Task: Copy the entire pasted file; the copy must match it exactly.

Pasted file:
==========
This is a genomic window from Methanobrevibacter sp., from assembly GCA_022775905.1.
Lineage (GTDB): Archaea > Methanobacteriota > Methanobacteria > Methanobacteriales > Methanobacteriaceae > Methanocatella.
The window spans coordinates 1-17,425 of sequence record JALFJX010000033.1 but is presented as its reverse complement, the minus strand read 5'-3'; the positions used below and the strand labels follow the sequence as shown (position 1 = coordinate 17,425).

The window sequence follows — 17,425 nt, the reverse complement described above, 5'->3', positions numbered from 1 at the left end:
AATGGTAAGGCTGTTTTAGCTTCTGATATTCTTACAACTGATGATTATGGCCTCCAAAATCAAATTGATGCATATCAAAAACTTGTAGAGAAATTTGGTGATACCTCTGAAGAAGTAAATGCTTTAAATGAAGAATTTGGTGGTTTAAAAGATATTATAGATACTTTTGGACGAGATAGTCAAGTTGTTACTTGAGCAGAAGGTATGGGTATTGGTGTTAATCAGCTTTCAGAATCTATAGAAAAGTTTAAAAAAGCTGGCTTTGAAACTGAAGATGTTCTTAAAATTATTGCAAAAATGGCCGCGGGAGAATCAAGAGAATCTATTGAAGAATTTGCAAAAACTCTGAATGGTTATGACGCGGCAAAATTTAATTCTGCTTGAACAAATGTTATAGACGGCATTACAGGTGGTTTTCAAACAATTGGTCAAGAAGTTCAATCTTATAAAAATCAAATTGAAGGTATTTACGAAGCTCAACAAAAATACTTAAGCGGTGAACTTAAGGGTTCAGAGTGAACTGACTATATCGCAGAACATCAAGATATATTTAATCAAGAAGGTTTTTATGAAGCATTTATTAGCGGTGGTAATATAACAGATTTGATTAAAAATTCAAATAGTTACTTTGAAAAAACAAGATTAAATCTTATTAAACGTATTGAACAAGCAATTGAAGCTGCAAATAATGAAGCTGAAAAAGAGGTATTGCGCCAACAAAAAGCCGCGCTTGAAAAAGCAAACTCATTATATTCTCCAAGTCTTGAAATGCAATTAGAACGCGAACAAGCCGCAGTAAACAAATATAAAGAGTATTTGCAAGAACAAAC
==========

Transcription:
This is a genomic window from Methanobrevibacter sp., from assembly GCA_022775905.1.
Lineage (GTDB): Archaea > Methanobacteriota > Methanobacteria > Methanobacteriales > Methanobacteriaceae > Methanocatella.
The window spans coordinates 1-17,425 of sequence record JALFJX010000033.1 but is presented as its reverse complement, the minus strand read 5'-3'; the positions used below and the strand labels follow the sequence as shown (position 1 = coordinate 17,425).

The window sequence follows — 17,425 nt, the reverse complement described above, 5'->3', positions numbered from 1 at the left end:
AATGGTAAGGCTGTTTTAGCTTCTGATATTCTTACAACTGATGATTATGGCCTCCAAAATCAAATTGATGCATATCAAAAACTTGTAGAGAAATTTGGTGATACCTCTGAAGAAGTAAATGCTTTAAATGAAGAATTTGGTGGTTTAAAAGATATTATAGATACTTTTGGACGAGATAGTCAAGTTGTTACTTGAGCAGAAGGTATGGGTATTGGTGTTAATCAGCTTTCAGAATCTATAGAAAAGTTTAAAAAAGCTGGCTTTGAAACTGAAGATGTTCTTAAAATTATTGCAAAAATGGCCGCGGGAGAATCAAGAGAATCTATTGAAGAATTTGCAAAAACTCTGAATGGTTATGACGCGGCAAAATTTAATTCTGCTTGAACAAATGTTATAGACGGCATTACAGGTGGTTTTCAAACAATTGGTCAAGAAGTTCAATCTTATAAAAATCAAATTGAAGGTATTTACGAAGCTCAACAAAAATACTTAAGCGGTGAACTTAAGGGTTCAGAGTGAACTGACTATATCGCAGAACATCAAGATATATTTAATCAAGAAGGTTTTTATGAAGCATTTATTAGCGGTGGTAATATAACAGATTTGATTAAAAATTCAAATAGTTACTTTGAAAAAACAAGATTAAATCTTATTAAACGTATTGAACAAGCAATTGAAGCTGCAAATAATGAAGCTGAAAAAGAGGTATTGCGCCAACAAAAAGCCGCGCTTGAAAAAGCAAACTCATTATATTCTCCAAGTCTTGAAATGCAATTAGAACGCGAACAAGCCGCAGTAAACAAATATAAAGAGTATTTGCAAGAACAAAC